The asset class of "Resources" requires two separate funds (or sub-assets): one that invests in natural resources companies and another fund that invests in actual commodities (cattle, precious and industrial metals, wheat, corn, cotton, etc.).

Investing in US bonds requires two different funds, an aggregate bond fund and a fund that specializes in inflation-protected bonds. Adding International bonds requires a separate fund. Finally, cash is added to the portfolio by including a money market fund.

Building a Better Balanced Fund

A Better Balanced Fund The 7Twelve multi asset balanced portfolio

For more details, please download Building A Better Balanced Fund (January 2010).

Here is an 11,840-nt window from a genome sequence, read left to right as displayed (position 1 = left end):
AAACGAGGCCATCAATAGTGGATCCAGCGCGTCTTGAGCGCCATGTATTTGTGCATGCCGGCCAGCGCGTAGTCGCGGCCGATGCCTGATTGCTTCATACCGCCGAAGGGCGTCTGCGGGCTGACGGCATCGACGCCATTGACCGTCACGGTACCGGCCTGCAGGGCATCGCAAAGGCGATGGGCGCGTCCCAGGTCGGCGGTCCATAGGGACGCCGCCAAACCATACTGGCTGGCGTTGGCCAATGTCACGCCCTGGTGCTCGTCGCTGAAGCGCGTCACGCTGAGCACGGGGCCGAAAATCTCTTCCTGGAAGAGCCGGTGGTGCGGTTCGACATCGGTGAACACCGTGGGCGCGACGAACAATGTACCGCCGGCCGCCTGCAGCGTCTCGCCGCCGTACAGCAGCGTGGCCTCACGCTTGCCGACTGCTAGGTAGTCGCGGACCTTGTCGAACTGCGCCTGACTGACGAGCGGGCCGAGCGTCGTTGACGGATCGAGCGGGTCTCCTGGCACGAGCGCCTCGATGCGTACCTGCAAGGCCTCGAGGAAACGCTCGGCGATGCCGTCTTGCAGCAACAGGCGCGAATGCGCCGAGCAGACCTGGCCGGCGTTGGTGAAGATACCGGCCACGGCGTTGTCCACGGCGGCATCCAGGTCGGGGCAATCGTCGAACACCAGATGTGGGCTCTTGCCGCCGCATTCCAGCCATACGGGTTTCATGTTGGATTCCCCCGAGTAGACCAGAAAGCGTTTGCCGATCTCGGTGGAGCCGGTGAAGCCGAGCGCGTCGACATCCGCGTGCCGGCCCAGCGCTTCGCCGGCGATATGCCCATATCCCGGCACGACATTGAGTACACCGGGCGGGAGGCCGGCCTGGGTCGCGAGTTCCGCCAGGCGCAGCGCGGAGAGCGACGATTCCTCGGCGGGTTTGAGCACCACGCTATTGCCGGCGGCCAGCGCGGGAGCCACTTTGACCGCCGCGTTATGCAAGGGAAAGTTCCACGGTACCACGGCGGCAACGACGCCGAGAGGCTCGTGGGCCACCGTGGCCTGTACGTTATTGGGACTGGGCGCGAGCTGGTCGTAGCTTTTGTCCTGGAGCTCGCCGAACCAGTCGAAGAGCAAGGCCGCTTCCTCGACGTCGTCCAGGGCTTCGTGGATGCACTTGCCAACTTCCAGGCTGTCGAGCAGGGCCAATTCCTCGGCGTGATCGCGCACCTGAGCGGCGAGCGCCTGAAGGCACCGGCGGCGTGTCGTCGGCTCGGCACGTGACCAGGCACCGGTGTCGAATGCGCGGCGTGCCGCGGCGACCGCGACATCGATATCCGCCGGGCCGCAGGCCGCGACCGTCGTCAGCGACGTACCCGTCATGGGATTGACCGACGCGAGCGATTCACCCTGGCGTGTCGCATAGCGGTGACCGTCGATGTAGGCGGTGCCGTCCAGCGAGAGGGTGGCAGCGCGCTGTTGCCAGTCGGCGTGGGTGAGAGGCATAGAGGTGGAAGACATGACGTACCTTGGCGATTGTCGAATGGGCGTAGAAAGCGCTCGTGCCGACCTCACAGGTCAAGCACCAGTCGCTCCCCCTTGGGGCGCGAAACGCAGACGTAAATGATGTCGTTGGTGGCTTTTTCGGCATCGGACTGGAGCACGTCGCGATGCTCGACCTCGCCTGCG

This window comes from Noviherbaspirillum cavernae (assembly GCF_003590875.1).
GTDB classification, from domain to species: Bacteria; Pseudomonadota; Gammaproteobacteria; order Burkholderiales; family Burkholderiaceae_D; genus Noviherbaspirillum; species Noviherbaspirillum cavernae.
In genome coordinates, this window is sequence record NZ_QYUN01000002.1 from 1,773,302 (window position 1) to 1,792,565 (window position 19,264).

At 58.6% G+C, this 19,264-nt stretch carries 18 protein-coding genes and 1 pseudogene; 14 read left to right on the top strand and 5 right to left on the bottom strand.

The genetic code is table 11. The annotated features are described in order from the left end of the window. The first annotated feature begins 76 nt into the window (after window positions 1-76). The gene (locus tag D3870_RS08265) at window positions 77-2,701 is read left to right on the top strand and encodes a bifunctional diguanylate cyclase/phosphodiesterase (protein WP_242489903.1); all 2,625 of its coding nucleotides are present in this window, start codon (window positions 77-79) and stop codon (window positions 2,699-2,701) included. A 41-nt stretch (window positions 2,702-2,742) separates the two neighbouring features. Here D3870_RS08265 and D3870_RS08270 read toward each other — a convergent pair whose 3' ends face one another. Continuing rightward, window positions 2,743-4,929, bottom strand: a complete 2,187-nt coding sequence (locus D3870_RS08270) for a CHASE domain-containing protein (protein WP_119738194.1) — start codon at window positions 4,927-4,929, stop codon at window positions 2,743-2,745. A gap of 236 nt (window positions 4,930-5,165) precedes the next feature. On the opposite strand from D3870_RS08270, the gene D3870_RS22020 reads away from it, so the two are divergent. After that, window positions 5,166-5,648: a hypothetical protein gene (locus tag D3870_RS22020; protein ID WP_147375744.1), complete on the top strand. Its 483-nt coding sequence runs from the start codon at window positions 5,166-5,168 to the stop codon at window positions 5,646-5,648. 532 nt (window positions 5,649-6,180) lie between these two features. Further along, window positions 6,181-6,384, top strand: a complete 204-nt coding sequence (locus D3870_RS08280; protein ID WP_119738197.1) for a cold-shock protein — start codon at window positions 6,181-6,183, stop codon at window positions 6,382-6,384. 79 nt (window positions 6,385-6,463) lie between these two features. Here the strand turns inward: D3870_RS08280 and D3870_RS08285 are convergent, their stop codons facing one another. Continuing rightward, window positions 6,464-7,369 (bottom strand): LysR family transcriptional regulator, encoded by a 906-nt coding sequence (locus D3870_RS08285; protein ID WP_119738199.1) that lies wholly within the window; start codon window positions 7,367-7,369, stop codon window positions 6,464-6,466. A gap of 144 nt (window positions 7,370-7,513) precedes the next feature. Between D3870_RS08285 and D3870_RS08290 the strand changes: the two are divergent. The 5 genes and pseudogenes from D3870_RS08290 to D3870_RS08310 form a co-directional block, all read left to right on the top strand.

A Better Balanced Fund The 7Twelve multi asset balanced portfolio

Thus, the 7Twelve portfolio includes 7 core asset classes and utilizes 12 specific mutual funds. Each mutual fund (or "sub-asset") is equally weighted, meaning that each fund represents 1/12th of the portfolio. This allocation is maintained by rebalancing the portfolio back to equal portions annually, quarterly or monthly. (The performance reported on this web site assumes monthly rebalancing, whereas performance based on annual rebalancing may also be illustrated in some of our white papers.)

The tax efficiency of the portfolio (during the accumulation period prior to retirement) can be enhanced significantly by using new cash inflows to accomplish the systematic rebalancing. Rebalancing consists of adding money to the funds that have a balance less than 1/12 of the total portfolio. (Rebalancing does not affect the tax efficiency of the 12 individual funds within the 7Twelve portfolio.)